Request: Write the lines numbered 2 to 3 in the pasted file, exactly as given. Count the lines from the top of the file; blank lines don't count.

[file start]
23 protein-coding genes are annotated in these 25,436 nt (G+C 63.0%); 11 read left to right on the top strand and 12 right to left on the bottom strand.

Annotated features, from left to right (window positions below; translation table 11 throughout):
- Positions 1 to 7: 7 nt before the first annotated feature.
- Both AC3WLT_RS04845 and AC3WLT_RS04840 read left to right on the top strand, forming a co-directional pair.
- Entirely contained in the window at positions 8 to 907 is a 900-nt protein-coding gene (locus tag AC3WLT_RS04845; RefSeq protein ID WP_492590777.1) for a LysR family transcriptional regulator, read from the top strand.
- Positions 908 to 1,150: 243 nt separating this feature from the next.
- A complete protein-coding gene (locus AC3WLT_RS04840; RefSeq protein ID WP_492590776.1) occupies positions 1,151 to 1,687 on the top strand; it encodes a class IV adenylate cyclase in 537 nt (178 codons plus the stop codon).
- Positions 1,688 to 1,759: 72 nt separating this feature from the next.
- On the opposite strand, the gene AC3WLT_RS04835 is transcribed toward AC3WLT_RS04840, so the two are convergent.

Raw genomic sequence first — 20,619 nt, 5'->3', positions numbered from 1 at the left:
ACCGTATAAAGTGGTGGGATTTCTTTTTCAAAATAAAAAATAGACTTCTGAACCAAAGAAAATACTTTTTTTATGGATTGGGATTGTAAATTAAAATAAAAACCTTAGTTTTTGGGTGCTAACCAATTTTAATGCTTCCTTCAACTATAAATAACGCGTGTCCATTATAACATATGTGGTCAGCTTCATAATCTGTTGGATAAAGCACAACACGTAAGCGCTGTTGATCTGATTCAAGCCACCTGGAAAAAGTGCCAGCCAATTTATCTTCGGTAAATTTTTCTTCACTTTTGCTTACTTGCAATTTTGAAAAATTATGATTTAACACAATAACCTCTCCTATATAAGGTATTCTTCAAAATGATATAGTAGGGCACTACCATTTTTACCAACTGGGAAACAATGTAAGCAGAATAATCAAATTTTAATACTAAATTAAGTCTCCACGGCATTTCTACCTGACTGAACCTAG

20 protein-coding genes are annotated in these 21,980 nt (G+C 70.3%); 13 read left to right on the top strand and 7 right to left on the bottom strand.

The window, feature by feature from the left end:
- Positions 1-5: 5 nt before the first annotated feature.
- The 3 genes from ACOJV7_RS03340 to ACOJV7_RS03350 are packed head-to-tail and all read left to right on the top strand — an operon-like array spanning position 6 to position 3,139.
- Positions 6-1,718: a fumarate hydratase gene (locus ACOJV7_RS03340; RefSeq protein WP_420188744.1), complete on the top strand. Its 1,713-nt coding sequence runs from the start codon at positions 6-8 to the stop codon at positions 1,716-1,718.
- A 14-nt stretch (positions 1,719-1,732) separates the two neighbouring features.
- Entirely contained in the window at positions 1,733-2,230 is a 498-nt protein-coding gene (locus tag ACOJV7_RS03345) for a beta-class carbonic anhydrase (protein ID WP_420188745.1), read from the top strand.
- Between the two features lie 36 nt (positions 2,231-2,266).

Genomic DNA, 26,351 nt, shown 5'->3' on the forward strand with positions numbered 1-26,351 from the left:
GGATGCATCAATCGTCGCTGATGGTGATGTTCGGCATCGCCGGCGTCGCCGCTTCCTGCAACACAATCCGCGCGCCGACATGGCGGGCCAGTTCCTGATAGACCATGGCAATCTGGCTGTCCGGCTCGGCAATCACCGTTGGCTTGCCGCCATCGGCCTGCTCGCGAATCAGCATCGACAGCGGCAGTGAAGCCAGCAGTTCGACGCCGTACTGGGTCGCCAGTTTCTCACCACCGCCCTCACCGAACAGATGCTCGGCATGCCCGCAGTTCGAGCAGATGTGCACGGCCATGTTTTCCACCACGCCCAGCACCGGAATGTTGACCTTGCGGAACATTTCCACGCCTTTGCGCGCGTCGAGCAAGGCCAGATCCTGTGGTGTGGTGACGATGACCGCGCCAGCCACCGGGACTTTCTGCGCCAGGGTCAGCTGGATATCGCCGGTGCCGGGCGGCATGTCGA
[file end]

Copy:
Annotated features, from left to right (window positions below; translation table 11 throughout):
- Positions 1 to 7: 7 nt before the first annotated feature.